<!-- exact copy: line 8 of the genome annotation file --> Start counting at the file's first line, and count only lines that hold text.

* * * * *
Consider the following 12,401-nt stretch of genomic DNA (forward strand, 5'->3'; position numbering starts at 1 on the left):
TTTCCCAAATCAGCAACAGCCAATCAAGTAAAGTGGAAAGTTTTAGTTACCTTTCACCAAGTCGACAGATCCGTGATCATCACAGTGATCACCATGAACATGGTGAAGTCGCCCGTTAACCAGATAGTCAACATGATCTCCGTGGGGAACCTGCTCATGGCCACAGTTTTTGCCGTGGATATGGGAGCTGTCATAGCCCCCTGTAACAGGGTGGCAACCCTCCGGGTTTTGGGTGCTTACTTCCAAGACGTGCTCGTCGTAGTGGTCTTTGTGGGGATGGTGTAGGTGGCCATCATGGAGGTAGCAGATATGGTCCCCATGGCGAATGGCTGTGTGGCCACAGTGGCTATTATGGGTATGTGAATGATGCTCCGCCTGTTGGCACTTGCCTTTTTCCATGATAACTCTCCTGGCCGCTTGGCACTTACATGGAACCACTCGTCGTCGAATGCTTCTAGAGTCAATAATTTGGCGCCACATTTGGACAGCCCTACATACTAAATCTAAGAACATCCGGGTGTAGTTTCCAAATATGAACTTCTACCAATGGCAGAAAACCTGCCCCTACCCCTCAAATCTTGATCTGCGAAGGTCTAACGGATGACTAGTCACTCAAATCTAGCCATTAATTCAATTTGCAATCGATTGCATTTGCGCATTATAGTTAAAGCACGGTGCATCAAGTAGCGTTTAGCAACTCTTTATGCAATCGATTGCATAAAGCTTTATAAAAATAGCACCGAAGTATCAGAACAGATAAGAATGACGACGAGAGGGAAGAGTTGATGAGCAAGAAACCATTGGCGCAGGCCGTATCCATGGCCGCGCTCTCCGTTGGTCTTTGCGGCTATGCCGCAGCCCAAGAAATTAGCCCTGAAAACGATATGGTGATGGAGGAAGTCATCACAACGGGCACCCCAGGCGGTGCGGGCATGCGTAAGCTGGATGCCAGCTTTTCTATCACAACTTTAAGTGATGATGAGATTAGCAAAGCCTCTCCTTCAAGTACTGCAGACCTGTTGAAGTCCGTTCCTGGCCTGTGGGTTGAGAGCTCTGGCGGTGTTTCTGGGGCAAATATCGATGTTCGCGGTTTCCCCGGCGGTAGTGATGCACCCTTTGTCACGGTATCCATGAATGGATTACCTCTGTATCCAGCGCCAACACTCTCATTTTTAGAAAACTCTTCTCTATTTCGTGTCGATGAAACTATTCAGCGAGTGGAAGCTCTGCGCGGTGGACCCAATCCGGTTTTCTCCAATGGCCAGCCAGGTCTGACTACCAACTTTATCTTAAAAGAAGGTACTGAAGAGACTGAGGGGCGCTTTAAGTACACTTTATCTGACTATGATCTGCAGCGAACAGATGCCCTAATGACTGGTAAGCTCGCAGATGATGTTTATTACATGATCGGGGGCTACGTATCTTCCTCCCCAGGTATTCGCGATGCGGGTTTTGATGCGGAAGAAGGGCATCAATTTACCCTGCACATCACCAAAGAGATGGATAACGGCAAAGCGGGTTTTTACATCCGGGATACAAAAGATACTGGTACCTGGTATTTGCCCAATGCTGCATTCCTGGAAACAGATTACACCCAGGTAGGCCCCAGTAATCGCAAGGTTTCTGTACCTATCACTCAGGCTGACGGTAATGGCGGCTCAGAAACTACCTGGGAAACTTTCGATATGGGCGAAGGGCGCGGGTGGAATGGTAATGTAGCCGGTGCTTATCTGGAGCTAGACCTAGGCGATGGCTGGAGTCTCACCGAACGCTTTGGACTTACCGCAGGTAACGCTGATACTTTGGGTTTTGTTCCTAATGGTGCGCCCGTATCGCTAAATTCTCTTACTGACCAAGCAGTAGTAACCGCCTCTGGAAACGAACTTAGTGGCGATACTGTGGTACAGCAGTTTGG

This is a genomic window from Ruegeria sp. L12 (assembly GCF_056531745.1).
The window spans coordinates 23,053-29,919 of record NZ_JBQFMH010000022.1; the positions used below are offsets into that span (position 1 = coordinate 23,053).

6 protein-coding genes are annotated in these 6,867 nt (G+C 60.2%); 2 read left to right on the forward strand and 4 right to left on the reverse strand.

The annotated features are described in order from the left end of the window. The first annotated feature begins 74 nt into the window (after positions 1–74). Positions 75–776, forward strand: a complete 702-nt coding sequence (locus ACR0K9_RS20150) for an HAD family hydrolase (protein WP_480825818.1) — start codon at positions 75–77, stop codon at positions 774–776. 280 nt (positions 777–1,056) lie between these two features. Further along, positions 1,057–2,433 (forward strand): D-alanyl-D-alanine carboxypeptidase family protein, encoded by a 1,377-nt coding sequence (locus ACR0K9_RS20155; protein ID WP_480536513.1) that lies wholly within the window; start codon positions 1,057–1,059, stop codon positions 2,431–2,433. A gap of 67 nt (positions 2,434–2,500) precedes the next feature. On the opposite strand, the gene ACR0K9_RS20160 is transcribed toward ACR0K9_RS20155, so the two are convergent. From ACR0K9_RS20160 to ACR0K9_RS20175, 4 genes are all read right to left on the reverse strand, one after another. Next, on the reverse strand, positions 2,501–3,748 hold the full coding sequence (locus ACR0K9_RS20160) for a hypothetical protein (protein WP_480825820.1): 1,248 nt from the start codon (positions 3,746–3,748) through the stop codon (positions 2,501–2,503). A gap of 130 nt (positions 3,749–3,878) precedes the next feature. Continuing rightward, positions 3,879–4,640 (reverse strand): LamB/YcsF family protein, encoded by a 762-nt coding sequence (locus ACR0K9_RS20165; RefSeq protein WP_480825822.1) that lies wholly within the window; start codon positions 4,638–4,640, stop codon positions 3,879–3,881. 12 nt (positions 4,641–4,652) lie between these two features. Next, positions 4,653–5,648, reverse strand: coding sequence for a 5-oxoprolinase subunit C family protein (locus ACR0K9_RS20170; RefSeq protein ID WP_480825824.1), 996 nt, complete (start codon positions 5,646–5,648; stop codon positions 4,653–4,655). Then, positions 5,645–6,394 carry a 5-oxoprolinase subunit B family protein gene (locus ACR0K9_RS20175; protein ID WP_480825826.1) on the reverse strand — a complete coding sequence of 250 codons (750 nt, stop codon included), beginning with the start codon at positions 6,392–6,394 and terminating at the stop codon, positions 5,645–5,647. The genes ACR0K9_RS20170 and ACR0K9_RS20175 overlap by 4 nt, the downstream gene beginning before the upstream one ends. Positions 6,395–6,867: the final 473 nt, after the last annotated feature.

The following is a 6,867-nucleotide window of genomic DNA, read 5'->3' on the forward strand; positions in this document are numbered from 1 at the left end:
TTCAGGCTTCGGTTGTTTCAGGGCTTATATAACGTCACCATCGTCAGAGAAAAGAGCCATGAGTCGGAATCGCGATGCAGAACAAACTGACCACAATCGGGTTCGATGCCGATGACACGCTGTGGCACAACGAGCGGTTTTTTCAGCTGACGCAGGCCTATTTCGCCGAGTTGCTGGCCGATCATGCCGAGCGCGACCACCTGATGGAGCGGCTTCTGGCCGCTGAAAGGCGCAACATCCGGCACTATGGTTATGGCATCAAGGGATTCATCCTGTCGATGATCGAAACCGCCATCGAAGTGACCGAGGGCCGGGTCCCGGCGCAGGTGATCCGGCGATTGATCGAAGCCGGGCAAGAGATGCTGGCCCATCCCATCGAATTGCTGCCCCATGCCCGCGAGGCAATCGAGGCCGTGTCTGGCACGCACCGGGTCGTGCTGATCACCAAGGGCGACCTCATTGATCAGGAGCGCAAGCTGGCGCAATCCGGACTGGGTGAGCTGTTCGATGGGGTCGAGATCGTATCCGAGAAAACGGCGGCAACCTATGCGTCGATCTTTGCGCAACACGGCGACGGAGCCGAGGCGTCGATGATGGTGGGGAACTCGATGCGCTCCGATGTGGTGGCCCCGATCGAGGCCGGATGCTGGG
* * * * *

TTCAGGCTTCGGTTGTTTCAGGGCTTATATAACGTCACCATCGTCAGAGAAAAGAGCCATGAGTCGGAATCGCGATGCAGAACAAACTGACCACAATCGGGTTCGATGCCGATGACACGCTGTGGCACAACGAGCGGTTTTTTCAGCTGACGCAGGCCTATTTCGCCGAGTTGCTGGCCGATCATGCCGAGCGCGACCACCTGATGGAGCGGCTTCTGGCCGCTGAAAGGCGCAACATCCGGCACTATGGTTATGGCATCAAGGGATTCATCCTGTCGATGATCGAAACCGCCATCGAAGTGACCGAGGGCCGGGTCCCGGCGCAGGTGATCCGGCGATTGATCGAAGCCGGGCAAGAGATGCTGGCCCATCCCATCGAATTGCTGCCCCATGCCCGCGAGGCAATCGAGGCCGTGTCTGGCACGCACCGGGTCGTGCTGATCACCAAGGGCGACCTCATTGATCAGGAGCGCAAGCTGGCGCAATCCGGACTGGGTGAGCTGTTCGATGGGGTCGAGATCGTATCCGAGAAAACGGCGGCAACCTATGCGTCGATCTTTGCGCAACACGGCGACGGAGCCGAGGCGTCGATGATGGTGGGGAACTCGATGCGCTCCGATGTGGTGGCCCCGATCGAGGCCGGATGCTGGG